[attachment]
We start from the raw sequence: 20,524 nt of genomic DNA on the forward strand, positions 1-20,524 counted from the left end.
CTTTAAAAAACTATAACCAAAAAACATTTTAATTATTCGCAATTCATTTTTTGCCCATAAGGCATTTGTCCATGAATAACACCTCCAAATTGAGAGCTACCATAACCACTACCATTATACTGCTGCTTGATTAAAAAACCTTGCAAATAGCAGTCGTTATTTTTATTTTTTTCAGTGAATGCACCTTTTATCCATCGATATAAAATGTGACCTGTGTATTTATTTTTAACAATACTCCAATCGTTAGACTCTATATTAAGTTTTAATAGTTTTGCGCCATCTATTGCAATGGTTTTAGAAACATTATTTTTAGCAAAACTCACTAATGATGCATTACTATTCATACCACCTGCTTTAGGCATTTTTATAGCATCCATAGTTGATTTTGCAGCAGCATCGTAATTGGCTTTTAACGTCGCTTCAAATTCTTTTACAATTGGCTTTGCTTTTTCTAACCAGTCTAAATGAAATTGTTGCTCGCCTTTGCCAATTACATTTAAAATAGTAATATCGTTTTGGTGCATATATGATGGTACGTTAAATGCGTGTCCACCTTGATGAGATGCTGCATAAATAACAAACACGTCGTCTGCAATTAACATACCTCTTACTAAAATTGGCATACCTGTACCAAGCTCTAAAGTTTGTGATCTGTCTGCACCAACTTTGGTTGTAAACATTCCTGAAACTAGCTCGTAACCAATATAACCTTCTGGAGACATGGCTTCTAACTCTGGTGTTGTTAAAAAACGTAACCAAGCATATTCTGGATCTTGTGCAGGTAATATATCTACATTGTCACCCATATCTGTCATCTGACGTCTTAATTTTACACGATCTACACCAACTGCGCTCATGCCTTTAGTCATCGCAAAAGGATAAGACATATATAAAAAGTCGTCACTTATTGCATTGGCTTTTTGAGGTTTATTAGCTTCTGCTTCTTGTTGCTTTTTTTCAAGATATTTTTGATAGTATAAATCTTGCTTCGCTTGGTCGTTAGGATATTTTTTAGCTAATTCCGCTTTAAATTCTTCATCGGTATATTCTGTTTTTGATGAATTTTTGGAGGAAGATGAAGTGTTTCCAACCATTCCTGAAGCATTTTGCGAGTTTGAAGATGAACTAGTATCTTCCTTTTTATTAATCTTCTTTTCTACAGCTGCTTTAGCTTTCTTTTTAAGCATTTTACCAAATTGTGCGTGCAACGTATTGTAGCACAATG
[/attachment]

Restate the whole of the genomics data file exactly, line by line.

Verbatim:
We start from the raw sequence: 20,524 nt of genomic DNA on the forward strand, positions 1-20,524 counted from the left end.
CTTTAAAAAACTATAACCAAAAAACATTTTAATTATTCGCAATTCATTTTTTGCCCATAAGGCATTTGTCCATGAATAACACCTCCAAATTGAGAGCTACCATAACCACTACCATTATACTGCTGCTTGATTAAAAAACCTTGCAAATAGCAGTCGTTATTTTTATTTTTTTCAGTGAATGCACCTTTTATCCATCGATATAAAATGTGACCTGTGTATTTATTTTTAACAATACTCCAATCGTTAGACTCTATATTAAGTTTTAATAGTTTTGCGCCATCTATTGCAATGGTTTTAGAAACATTATTTTTAGCAAAACTCACTAATGATGCATTACTATTCATACCACCTGCTTTAGGCATTTTTATAGCATCCATAGTTGATTTTGCAGCAGCATCGTAATTGGCTTTTAACGTCGCTTCAAATTCTTTTACAATTGGCTTTGCTTTTTCTAACCAGTCTAAATGAAATTGTTGCTCGCCTTTGCCAATTACATTTAAAATAGTAATATCGTTTTGGTGCATATATGATGGTACGTTAAATGCGTGTCCACCTTGATGAGATGCTGCATAAATAACAAACACGTCGTCTGCAATTAACATACCTCTTACTAAAATTGGCATACCTGTACCAAGCTCTAAAGTTTGTGATCTGTCTGCACCAACTTTGGTTGTAAACATTCCTGAAACTAGCTCGTAACCAATATAACCTTCTGGAGACATGGCTTCTAACTCTGGTGTTGTTAAAAAACGTAACCAAGCATATTCTGGATCTTGTGCAGGTAATATATCTACATTGTCACCCATATCTGTCATCTGACGTCTTAATTTTACACGATCTACACCAACTGCGCTCATGCCTTTAGTCATCGCAAAAGGATAAGACATATATAAAAAGTCGTCACTTATTGCATTGGCTTTTTGAGGTTTATTAGCTTCTGCTTCTTGTTGCTTTTTTTCAAGATATTTTTGATAGTATAAATCTTGCTTCGCTTGGTCGTTAGGATATTTTTTAGCTAATTCCGCTTTAAATTCTTCATCGGTATATTCTGTTTTTGATGAATTTTTGGAGGAAGATGAAGTGTTTCCAACCATTCCTGAAGCATTTTGCGAGTTTGAAGATGAACTAGTATCTTCCTTTTTATTAATCTTCTTTTCTACAGCTGCTTTAGCTTTCTTTTTAAGCATTTTACCAAATTGTGCGTGCAACGTATTGTAGCACAATG